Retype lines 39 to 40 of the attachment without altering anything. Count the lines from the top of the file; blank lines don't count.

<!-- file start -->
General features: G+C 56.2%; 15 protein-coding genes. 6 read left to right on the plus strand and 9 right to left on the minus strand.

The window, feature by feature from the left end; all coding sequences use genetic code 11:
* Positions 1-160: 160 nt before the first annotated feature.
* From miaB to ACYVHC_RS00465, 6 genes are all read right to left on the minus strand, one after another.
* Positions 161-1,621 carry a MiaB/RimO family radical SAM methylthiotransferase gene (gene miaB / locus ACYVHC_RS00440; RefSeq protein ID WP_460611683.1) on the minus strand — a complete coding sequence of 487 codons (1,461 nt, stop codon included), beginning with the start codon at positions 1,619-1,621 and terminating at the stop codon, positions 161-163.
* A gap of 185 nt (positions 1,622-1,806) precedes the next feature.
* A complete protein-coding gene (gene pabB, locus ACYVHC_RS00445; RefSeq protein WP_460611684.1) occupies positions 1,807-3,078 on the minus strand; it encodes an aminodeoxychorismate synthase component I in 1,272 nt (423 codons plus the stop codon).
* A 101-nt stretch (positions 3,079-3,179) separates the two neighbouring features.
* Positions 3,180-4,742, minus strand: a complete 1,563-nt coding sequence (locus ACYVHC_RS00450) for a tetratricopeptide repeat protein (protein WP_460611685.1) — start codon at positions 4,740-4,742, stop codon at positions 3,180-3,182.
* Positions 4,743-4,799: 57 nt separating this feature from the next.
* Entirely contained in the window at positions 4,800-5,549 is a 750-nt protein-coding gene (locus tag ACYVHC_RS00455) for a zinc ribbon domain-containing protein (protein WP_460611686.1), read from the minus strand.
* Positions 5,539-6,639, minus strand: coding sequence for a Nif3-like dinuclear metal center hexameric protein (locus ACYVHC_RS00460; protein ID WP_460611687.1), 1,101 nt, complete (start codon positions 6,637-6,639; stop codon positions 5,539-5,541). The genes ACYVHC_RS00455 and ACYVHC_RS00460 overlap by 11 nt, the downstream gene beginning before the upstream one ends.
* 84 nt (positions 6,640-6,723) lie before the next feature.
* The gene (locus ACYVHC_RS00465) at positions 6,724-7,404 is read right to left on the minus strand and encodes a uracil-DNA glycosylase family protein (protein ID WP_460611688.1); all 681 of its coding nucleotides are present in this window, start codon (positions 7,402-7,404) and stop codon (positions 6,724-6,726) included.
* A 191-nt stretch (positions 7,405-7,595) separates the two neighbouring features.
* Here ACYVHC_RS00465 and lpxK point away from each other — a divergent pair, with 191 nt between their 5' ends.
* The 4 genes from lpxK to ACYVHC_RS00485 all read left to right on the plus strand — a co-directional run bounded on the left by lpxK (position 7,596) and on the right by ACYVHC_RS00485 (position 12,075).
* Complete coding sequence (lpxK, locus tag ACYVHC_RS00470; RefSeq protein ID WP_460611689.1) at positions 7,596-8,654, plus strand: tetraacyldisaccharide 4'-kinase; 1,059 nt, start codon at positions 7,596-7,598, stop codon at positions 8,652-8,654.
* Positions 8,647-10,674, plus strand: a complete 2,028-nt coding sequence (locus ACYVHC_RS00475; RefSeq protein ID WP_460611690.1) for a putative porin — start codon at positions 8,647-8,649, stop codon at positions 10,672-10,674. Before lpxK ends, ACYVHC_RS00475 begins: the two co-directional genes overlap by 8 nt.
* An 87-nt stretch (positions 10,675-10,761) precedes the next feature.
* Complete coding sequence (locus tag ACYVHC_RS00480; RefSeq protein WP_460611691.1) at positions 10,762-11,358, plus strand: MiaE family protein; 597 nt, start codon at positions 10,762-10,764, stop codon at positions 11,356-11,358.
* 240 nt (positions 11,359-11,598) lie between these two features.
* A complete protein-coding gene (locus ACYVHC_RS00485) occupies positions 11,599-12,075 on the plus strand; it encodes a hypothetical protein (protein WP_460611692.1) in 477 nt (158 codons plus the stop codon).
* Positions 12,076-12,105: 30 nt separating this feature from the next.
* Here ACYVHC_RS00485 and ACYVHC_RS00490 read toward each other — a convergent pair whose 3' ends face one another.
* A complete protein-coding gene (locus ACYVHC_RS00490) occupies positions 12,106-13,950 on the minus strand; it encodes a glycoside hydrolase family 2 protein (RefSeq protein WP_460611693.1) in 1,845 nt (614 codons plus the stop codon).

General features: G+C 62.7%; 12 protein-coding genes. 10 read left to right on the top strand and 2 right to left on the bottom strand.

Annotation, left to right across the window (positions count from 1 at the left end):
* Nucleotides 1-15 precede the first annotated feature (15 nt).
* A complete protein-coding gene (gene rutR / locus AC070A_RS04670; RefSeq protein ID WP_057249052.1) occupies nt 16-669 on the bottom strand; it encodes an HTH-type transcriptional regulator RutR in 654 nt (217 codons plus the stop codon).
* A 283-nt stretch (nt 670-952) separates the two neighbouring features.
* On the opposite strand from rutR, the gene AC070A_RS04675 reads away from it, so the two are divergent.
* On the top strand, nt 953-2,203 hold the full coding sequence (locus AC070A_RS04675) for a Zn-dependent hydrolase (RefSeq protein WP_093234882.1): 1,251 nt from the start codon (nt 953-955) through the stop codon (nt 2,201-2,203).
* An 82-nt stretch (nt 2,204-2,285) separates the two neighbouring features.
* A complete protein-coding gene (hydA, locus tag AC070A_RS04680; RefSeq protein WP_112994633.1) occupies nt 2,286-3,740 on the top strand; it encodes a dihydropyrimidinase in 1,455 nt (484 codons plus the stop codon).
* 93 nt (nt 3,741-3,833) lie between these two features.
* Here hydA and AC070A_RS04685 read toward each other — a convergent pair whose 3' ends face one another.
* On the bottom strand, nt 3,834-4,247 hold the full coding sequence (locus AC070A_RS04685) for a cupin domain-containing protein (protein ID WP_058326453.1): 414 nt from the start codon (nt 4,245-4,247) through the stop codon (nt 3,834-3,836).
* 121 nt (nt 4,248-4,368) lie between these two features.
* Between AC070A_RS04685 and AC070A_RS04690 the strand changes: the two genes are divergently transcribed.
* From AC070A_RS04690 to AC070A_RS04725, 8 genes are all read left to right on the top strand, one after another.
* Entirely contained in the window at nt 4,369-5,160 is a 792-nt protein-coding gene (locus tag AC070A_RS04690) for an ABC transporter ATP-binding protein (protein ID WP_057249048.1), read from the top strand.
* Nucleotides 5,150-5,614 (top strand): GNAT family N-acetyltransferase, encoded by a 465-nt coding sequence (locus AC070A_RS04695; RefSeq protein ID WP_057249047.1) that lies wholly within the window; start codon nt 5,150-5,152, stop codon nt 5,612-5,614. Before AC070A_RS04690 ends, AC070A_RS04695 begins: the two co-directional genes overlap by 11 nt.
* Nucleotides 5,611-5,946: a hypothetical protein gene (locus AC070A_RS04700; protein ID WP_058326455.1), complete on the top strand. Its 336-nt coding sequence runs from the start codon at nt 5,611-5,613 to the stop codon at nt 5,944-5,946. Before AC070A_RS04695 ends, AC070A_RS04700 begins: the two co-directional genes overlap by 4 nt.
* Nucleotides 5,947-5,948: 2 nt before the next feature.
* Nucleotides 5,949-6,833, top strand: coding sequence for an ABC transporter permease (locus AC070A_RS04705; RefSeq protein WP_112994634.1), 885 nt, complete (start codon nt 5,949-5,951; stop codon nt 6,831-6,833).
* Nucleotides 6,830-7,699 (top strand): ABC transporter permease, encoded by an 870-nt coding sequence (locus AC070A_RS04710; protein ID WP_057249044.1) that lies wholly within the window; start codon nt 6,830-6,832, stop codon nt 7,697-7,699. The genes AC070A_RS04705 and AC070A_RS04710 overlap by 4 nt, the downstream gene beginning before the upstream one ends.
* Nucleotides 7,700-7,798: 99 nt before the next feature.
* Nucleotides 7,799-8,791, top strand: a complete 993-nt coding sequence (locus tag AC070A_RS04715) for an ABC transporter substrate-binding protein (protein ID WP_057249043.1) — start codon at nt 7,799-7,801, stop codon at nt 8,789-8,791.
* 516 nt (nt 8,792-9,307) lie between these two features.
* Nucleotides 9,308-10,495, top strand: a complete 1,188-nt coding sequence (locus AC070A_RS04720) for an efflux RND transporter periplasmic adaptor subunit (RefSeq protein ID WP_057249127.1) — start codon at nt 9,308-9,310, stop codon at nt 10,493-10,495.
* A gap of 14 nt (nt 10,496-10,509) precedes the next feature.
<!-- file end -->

* 121 nt (nt 4,248-4,368) lie between these two features.
* Between AC070A_RS04685 and AC070A_RS04690 the strand changes: the two genes are divergently transcribed.